output 470A. The gate of the fifth control mirrored PFET 516, PFETCp4, is coupled to the fifth control mirrored PFET signal 528, CNTR_CP4, such that the controller 50 may control the operation state (on/off) of the fifth programmable mirrored source current element 502A. The sixth programmable mirrored source current element 504A includes the sixth mirrored PFET 504, PFETAs, and is formed by coupling the source of the sixth mirrored PFET 504, PFETAs, to circuit supply voltage, VDD, and the drain of the sixth mirrored PFET 504, PFETA5, to the source of the sixth control mirrored PFET 518, PFETCps. The drain of the sixth control mirrored PFET 518, PFETCPS, is coupled to the operational amplifier controlled ICOR current output 470A. The gate of the sixth control mirrored

PFET 518, PFETCPS, is coupled to the sixth control mirrored PFET signal 530, CNTR_CP5, such that the controller 50 may control the operation state (on/off) of the sixth programmable mirrored source current element 504A.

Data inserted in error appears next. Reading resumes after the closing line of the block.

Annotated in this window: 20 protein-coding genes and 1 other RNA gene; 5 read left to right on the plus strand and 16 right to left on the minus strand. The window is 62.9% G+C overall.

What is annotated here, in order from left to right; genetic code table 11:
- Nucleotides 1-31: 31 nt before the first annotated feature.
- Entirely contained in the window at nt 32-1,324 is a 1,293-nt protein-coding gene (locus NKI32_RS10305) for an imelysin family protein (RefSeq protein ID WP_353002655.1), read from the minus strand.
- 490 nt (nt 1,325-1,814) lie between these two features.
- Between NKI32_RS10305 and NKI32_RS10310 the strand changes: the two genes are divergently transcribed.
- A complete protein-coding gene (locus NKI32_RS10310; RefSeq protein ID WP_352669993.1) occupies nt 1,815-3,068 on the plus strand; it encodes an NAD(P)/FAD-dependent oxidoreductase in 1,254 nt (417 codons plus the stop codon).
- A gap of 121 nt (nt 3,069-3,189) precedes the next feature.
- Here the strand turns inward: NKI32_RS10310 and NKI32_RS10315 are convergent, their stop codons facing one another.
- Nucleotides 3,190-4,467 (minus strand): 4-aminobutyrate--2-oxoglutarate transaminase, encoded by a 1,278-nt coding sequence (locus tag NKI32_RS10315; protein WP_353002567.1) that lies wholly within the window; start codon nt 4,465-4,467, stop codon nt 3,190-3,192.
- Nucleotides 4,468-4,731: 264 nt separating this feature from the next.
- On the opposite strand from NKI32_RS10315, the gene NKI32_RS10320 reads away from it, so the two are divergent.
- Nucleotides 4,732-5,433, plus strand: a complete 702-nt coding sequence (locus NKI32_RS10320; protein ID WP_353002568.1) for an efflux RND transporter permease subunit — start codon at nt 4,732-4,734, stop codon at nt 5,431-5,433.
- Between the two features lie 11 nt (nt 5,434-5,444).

[00693] Similar to the programmable array of mirrored source current elements 490, the programmable array of mirrored sink current elements 492 of the mirrored sink transistor elements of the substantially symmetric push-pull output stage 489 may include a first mirrored NFET 532, NFETAo, a second mirrored NFET 534, NFETAi , a third mirrored NFET 536, NFETA2, a fourth mirrored NFET 538, NFETA3, a fifth mirrored NFET 540, NFETA4, a sixth mirrored NFET 542, NFETA5, and a seventh mirrored NFET 543, NFETA6.

[00694] The channel width of each of the first mirrored NFET 532, NFETA0, the second mirrored NFET 534, NFETA1 , the third mirrored NFET 536, NFETA2, the fourth mirrored NFET 538, NFETA3, the fifth mirrored NFET 540, NFETA4, and the sixth mirrored NFET 542, NFETA5 are binary weighted or configured such that current carrying capacity of the second mirrored NFET 534, NFETA , is

substantially twice the current carrying capacity of the first mirrored NFET 532, NFETA0, the current carrying capacity of the third mirrored NFET 536, NFETA2 is substantially twice the current carrying capacity of the second mirrored

NFET 534, NFETAi , the current carrying capacity of the fourth mirrored